There is little solid information regarding predictive value of technical aspects of anal sphincter repair. Most surgeons perform overlapping repair. One study  evaluated outcome after overlapping repair vs end-to-end repair of the sphincter. No predictive effect was identified. Maslekar et al.  felt their good results (86 % good outcome at 7 years) were related to their technique of dissecting each sphincter separately, though they did not include any comparison group. Three studies compared outcomes using fecal diversion with repair performed without diversion [28, 30, 31]. No predictive effect regarding outcome was seen; fecal diversion is not routinely used in anal sphincter repair in the United States.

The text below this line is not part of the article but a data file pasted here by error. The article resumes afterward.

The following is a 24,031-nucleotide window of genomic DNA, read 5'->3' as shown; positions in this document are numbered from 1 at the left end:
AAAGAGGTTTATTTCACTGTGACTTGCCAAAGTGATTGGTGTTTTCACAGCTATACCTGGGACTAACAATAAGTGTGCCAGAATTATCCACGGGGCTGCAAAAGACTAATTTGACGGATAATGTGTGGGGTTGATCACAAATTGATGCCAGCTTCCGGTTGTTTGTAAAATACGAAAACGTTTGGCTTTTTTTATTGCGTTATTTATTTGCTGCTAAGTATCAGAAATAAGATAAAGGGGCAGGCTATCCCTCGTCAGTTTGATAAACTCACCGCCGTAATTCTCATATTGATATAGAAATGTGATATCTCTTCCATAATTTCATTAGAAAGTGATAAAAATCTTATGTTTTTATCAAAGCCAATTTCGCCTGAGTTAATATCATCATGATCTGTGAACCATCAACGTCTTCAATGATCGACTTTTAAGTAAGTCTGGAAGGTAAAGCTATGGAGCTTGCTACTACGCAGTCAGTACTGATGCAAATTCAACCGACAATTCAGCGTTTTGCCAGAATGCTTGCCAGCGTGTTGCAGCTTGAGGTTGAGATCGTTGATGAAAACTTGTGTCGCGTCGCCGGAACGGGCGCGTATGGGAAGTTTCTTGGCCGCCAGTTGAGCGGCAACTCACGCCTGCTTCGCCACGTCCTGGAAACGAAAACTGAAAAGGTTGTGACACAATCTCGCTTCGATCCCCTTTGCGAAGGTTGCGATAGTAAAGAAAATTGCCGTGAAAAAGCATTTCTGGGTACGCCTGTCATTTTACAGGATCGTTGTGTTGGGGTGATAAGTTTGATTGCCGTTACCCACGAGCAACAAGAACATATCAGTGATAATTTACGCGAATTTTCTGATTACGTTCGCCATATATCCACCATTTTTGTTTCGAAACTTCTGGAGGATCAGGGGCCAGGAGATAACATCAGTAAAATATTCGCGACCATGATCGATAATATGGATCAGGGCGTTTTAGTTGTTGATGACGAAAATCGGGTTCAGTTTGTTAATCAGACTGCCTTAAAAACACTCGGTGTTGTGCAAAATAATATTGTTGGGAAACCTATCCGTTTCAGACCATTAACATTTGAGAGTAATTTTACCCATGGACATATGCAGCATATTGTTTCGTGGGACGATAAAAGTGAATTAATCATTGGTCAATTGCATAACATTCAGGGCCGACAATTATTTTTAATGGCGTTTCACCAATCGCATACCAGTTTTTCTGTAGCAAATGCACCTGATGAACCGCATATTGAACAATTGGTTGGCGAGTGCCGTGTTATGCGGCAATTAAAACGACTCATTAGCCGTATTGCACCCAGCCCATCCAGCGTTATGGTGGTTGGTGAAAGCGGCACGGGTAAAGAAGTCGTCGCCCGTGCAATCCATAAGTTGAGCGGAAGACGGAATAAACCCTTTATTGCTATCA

Relationship of Short and Long Term Outcomes
There does appear to be a predictive relationship between short and long term outcomes. Vaizey et al.  found that patients who had good outcomes in short term tended to have more durable outcomes, compared to those who did poorly initially. Malouf et al.  reported that the Parks score at 15 months after anal sphincter repair was predictive of long term success. Bravo Gutierrez et al.  found that a poor outcome at 3 years after surgery was a strong predictor of poor long term outcome.
Repeat Sphincteroplasty Outcomes